How to seek help for domestic abuse during lockdown
According to abuse and violence charity, LWA, domestic abuse will affect 1 in 4 women and 1 in 6 men in their lifetime. However, with the UK now in lockdown and families and couples spending an increased amount of time together inside, we’re seeing a worrying increase in those averages.
Since the UK went into lockdown on 23rd March, the UK’s largest domestic abuse charity, Refuge, reported a 700% increase in calls to its helpline in a single day. So what can those who feel threatened or unsafe do to protect themselves during this unique situation? And who is most at risk?
What counts as domestic abuse?
Domestic abuse can be defined as incidents or patterns of controlling, coercive, threatening, degrading and violent behaviour. It can include sexual violence and, in the majority of cases, by a partner or ex-partner. It can also be by a family member or carer.
Domestic violence can take many forms, including:
- Physical abuse
- Emotional/mental abuse
- Sexual abuse
- Verbal abuse
- Financial abuse, i.e. not allowing you to access money
Get in touch with our specialist team
For this type of enquiry, we offer an initial assessment for up to 30 minutes free of charge. We will discuss any subsequent costs with you in advance.
Who is most at risk from domestic abuse?
According to recent figures from the Metropolitan police, cases of ‘Cinderella’ abuse involving attacks by women and girls on family members have risen twice as fast as those by men.
The report shows that domestic abuse offences committed by sisters have doubled from 641 in 2010 to 1,325 in 2018. It also quadrupled for stepsisters and half-sisters from 33 to 142.
Female perpetrators now account for 28% of cases; up from 19% a decade ago. However, despite this rise in female perpetrators, male partners and ex-partners remain the predominant perpetrators of domestic abuse.
Unfortunately, as we spend more time within the same four walls during lockdown, there’s limited or sometimes no time to get away. With less distractions from the outside world, there are more opportunities for abuse to happen at home. Those in abusive relationships may find themselves without the solace of leaving the house for work or to meet friends. The perpetrators will be without the same distractions, meaning more time spent together. Unfortunately, this means there’s more time for things to go wrong.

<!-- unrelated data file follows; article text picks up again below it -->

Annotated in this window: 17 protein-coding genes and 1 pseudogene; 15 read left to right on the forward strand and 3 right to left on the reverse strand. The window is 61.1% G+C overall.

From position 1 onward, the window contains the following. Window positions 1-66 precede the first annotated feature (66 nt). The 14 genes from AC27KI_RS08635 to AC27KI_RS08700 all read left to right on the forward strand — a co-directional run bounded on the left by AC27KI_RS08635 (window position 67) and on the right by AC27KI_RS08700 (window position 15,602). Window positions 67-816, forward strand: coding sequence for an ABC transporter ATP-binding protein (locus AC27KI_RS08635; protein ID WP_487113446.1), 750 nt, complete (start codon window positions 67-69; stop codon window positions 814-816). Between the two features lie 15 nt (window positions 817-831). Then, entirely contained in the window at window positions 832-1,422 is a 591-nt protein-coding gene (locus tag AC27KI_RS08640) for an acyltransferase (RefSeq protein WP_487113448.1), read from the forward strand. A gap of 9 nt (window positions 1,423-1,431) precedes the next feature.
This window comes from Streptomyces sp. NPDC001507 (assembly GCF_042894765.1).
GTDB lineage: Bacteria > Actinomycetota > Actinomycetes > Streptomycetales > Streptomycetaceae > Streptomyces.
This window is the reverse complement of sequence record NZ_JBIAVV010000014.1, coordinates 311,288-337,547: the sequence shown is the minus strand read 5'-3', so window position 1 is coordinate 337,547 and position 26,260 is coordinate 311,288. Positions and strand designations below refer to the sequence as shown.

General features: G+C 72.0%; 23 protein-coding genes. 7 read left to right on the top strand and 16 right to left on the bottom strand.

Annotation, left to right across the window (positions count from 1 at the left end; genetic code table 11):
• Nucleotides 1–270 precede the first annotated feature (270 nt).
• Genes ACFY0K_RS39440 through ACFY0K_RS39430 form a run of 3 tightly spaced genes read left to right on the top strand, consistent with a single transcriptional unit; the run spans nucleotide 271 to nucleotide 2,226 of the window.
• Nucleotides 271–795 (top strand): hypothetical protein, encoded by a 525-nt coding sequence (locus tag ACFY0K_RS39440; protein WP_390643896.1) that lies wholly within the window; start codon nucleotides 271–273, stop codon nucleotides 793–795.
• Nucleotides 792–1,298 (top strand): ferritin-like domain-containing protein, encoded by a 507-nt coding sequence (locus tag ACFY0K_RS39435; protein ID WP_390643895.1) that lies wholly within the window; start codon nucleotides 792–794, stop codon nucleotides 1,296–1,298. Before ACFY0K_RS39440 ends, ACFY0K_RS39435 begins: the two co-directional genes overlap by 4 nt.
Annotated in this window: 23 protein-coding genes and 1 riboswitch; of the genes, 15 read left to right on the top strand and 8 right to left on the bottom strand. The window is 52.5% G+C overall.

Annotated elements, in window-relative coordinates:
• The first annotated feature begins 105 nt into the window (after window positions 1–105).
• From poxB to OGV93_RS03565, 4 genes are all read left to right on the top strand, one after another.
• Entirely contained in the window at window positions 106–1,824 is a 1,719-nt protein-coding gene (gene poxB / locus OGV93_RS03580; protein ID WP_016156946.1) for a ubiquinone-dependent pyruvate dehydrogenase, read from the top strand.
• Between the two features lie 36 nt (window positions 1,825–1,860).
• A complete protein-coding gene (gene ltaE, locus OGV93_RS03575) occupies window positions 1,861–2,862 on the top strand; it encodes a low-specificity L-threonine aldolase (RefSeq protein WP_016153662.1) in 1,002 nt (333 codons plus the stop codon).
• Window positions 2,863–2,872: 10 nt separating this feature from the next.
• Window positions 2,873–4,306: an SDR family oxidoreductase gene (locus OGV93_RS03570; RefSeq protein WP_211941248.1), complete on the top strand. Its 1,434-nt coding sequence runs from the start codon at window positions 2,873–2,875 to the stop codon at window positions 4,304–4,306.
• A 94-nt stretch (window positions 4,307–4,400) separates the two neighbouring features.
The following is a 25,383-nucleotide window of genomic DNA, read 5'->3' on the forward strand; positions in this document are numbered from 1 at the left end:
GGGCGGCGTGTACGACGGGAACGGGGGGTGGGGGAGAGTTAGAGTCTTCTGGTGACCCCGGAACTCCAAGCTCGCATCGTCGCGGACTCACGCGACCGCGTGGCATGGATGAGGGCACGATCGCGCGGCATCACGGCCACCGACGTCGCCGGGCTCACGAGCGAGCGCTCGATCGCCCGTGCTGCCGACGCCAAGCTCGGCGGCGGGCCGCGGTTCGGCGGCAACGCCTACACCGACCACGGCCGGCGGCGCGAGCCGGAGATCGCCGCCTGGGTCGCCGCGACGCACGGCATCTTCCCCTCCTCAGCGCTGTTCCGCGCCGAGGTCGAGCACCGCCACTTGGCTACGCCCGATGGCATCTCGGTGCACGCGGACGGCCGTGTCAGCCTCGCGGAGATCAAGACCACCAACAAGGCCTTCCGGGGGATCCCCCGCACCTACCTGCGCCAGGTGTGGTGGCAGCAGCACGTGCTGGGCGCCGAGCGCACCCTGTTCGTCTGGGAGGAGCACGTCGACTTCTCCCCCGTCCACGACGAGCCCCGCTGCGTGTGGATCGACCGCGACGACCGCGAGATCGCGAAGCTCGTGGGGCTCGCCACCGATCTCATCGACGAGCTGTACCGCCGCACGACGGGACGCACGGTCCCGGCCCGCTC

How can a domestic abuse victim get help during lockdown?
The usual advice of calling 999 or a specialised charity for help may not be appropriate during this time. The same for ‘excuses’ such as popping to the shops and making that call, or visiting a website during the work commute.
The Independent Office for Police Conduct have launched the Silent Solution as a way of combating the fear of making a call to 999 and being seen or heard. If you or someone else is in immediate danger, simply call 999 from a mobile and, when prompted, press 55. This puts you through to the police and a call handler will ask questions in an attempt to communicate. You may also be asked to cough or tap the keys on your phone in response to the operator’s questions.
You can also chat to a female support worker from Womens Aid on their live chat, who keep everything confidential and will help support you as best they can. If you’re using a shared computer or device and you’re worried about the perpetrator seeing that you’ve visited this site, you can follow this guidance on covering your tracks online.
The above provide options for emergency help, and you should always dial 999 if you’re in an urgent situation. However, once out of immediate danger, you should also consider taking legal action to prevent the perpetrator from carrying out further violence.
How we can help
Our specialist domestic abuse team are available Monday to Friday to provide emergency assistance. They can apply for a Non-Molestation Order. This prevents your former partner from using or threatening violence, harassing you and coming near your property. Breach of an injunction is an arrestable offence and the police must be notified immediately if the order is breached.
An additional order, known as an Occupation Order, can also be obtained from the court in certain circumstances. It ensures that your partner leaves your home and is prevented from living there for a defined period of time. The police can assist if necessary.
If you are the victim of domestic abuse and need to speak to someone, contact us on 0117 325 2929 or complete our online enquiry form. We will arrange for you to speak with a member of the domestic abuse team the same day (or within 24 hours) where emergency protection is required.
We will do all we can to help, providing support throughout the process so you are safe and protected.